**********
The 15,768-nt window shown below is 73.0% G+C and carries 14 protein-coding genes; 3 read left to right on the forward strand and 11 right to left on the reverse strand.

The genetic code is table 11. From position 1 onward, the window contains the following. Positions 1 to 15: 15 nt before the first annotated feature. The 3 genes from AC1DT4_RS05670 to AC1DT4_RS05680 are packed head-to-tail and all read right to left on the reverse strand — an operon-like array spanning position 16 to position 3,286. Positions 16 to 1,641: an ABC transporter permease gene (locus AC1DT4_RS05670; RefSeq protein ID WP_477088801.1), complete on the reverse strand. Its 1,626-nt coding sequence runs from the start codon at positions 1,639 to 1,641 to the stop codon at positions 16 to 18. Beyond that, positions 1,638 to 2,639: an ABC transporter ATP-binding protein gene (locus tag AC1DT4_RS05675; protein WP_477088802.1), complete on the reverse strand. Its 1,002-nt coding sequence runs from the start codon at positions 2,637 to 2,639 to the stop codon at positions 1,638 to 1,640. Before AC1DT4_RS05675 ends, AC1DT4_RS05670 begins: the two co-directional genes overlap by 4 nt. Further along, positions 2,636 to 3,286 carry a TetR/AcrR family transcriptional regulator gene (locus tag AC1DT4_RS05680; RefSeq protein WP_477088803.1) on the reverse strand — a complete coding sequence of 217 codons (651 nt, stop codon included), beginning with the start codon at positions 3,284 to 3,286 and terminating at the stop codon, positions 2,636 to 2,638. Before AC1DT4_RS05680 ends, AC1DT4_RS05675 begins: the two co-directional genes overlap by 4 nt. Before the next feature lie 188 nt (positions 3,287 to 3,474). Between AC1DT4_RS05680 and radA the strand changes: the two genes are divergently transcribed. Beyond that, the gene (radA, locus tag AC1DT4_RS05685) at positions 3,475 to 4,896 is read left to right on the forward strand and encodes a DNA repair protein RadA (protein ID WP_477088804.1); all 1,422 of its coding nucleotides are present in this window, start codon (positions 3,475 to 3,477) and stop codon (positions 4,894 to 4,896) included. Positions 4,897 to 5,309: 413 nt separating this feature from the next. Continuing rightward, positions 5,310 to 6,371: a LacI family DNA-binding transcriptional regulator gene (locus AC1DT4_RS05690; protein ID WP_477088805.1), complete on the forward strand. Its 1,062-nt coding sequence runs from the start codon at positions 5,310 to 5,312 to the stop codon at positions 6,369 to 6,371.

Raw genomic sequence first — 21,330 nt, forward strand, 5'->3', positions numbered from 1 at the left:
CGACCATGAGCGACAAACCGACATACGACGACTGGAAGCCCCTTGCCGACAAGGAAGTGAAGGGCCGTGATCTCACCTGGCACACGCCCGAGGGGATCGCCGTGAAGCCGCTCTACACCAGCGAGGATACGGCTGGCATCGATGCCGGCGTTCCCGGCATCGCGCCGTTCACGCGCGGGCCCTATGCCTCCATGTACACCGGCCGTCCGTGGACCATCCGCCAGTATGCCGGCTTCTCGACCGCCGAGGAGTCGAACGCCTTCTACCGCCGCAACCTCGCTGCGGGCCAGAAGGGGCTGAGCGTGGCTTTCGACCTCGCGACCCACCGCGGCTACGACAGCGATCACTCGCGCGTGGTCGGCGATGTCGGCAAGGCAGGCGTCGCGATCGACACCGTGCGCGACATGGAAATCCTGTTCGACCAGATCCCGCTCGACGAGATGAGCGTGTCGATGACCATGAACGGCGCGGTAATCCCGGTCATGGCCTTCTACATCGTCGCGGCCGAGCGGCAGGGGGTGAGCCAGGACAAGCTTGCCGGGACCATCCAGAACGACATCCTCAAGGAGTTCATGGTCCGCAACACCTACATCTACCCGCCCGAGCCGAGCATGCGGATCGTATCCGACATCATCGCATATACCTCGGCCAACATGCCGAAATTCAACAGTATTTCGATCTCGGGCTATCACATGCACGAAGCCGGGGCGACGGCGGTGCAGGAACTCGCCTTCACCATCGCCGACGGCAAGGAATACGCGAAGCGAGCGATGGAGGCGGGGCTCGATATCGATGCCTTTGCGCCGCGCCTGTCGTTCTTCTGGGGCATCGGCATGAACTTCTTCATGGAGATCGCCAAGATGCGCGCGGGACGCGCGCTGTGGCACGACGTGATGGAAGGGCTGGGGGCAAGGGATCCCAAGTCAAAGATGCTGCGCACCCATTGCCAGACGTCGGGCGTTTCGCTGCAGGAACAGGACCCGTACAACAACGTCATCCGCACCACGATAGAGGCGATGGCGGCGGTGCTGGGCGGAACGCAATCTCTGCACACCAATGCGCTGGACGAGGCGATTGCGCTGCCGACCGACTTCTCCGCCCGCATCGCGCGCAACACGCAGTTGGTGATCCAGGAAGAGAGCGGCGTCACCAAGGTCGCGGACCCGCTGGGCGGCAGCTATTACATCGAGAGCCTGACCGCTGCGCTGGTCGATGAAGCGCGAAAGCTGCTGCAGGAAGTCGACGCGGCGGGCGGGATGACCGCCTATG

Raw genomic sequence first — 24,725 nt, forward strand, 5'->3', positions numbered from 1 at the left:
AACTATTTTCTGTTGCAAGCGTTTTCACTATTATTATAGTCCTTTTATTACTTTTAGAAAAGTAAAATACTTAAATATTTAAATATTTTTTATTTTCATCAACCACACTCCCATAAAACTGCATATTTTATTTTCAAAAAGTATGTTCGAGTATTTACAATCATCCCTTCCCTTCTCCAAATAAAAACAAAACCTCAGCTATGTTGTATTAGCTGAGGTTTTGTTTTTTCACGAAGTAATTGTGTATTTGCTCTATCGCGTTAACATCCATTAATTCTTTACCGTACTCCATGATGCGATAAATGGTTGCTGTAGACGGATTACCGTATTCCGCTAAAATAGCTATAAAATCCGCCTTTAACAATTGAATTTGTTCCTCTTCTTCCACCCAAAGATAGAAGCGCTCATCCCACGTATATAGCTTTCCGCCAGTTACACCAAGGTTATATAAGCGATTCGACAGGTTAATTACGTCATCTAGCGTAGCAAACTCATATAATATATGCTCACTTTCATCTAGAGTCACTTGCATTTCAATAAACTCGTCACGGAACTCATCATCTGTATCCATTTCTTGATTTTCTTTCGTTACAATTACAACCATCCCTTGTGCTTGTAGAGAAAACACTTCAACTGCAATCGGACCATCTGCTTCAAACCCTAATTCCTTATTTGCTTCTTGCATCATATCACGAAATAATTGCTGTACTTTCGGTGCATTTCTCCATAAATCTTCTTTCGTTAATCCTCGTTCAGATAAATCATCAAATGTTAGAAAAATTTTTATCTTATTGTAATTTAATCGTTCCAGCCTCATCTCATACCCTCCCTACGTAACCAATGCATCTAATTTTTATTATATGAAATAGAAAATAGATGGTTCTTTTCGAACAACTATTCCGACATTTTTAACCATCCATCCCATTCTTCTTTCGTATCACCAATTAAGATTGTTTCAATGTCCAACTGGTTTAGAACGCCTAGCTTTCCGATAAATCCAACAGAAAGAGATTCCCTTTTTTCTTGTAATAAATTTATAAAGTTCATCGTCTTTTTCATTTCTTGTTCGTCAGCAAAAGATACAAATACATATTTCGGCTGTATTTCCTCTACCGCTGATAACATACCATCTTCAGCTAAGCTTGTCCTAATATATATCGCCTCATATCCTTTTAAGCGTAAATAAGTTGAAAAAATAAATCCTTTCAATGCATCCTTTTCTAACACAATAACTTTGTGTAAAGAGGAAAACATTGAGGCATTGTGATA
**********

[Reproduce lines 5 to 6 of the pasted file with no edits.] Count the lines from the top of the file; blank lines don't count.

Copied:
Raw genomic sequence first — 24,725 nt, forward strand, 5'->3', positions numbered from 1 at the left:
AACTATTTTCTGTTGCAAGCGTTTTCACTATTATTATAGTCCTTTTATTACTTTTAGAAAAGTAAAATACTTAAATATTTAAATATTTTTTATTTTCATCAACCACACTCCCATAAAACTGCATATTTTATTTTCAAAAAGTATGTTCGAGTATTTACAATCATCCCTTCCCTTCTCCAAATAAAAACAAAACCTCAGCTATGTTGTATTAGCTGAGGTTTTGTTTTTTCACGAAGTAATTGTGTATTTGCTCTATCGCGTTAACATCCATTAATTCTTTACCGTACTCCATGATGCGATAAATGGTTGCTGTAGACGGATTACCGTATTCCGCTAAAATAGCTATAAAATCCGCCTTTAACAATTGAATTTGTTCCTCTTCTTCCACCCAAAGATAGAAGCGCTCATCCCACGTATATAGCTTTCCGCCAGTTACACCAAGGTTATATAAGCGATTCGACAGGTTAATTACGTCATCTAGCGTAGCAAACTCATATAATATATGCTCACTTTCATCTAGAGTCACTTGCATTTCAATAAACTCGTCACGGAACTCATCATCTGTATCCATTTCTTGATTTTCTTTCGTTACAATTACAACCATCCCTTGTGCTTGTAGAGAAAACACTTCAACTGCAATCGGACCATCTGCTTCAAACCCTAATTCCTTATTTGCTTCTTGCATCATATCACGAAATAATTGCTGTACTTTCGGTGCATTTCTCCATAAATCTTCTTTCGTTAATCCTCGTTCAGATAAATCATCAAATGTTAGAAAAATTTTTATCTTATTGTAATTTAATCGTTCCAGCCTCATCTCATACCCTCCCTACGTAACCAATGCATCTAATTTTTATTATATGAAATAGAAAATAGATGGTTCTTTTCGAACAACTATTCCGACATTTTTAACCATCCATCCCATTCTTCTTTCGTATCACCAATTAAGATTGTTTCAATGTCCAACTGGTTTAGAACGCCTAGCTTTCCGATAAATCCAACAGAAAGAGATTCCCTTTTTTCTTGTAATAAATTTATAAAGTTCATCGTCTTTTTCATTTCTTGTTCGTCAGCAAAAGATACAAATACATATTTCGGCTGTATTTCCTCTACCGCTGATAACATACCATCTTCAGCTAAGCTTGTCCTAATATATATCGCCTCATATCCTTTTAAGCGTAAATAAGTTGAAAAAATAAATCCTTTCAATGCATCCTTTTCTAACACAATAACTTTGTGTAAAGAGGAAAACATTGAGGCATTGTGATA